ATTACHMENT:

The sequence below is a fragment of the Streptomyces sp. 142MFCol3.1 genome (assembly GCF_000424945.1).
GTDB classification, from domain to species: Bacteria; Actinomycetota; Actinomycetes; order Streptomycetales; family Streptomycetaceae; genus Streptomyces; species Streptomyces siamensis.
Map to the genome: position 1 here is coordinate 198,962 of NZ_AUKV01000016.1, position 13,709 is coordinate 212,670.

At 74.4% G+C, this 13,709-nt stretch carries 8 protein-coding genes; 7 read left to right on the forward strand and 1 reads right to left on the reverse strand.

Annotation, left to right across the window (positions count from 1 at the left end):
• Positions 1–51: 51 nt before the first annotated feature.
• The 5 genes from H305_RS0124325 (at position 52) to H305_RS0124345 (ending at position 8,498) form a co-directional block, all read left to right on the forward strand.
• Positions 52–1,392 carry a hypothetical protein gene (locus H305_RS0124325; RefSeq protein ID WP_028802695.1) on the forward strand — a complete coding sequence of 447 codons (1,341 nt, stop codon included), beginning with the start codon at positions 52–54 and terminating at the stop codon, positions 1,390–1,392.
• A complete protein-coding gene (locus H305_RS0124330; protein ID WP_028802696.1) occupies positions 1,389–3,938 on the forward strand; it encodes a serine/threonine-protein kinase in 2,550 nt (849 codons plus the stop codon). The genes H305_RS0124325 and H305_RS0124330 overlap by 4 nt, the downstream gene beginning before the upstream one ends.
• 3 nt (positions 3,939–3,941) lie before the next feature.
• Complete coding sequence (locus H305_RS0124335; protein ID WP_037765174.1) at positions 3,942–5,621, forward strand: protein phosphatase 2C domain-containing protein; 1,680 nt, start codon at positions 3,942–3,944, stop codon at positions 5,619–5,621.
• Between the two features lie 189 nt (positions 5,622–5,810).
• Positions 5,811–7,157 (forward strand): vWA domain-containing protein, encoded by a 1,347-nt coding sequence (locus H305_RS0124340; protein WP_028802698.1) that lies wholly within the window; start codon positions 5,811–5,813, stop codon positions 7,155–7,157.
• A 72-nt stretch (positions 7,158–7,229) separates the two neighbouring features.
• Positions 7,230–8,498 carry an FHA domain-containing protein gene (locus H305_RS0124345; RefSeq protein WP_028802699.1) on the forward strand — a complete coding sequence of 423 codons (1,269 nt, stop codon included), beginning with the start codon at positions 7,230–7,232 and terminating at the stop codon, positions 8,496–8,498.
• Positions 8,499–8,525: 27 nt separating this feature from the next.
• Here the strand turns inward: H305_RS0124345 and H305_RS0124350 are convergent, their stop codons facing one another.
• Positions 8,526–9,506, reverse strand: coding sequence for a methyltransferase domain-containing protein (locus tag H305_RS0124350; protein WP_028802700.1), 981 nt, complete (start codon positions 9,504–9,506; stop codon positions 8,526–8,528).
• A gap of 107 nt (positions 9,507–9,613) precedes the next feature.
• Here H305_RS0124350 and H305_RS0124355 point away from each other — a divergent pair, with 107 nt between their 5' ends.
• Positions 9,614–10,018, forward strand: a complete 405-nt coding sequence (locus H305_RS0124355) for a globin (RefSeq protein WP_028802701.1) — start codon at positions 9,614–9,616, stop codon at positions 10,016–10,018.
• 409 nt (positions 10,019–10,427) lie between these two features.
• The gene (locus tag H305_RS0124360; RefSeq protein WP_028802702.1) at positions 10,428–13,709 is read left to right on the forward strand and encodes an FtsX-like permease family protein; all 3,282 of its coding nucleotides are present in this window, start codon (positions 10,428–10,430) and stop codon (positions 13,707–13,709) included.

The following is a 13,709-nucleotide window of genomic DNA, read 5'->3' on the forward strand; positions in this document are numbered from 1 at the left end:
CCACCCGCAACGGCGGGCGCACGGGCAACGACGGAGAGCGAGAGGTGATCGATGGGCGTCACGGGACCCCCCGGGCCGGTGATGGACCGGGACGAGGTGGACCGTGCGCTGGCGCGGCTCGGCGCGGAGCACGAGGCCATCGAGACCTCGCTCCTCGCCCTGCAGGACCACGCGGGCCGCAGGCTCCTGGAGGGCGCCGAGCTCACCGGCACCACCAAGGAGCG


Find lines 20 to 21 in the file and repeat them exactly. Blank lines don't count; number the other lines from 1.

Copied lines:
• Here H305_RS0124350 and H305_RS0124355 point away from each other — a divergent pair, with 107 nt between their 5' ends.
• Positions 9,614–10,018, forward strand: a complete 405-nt coding sequence (locus H305_RS0124355) for a globin (RefSeq protein WP_028802701.1) — start codon at positions 9,614–9,616, stop codon at positions 10,016–10,018.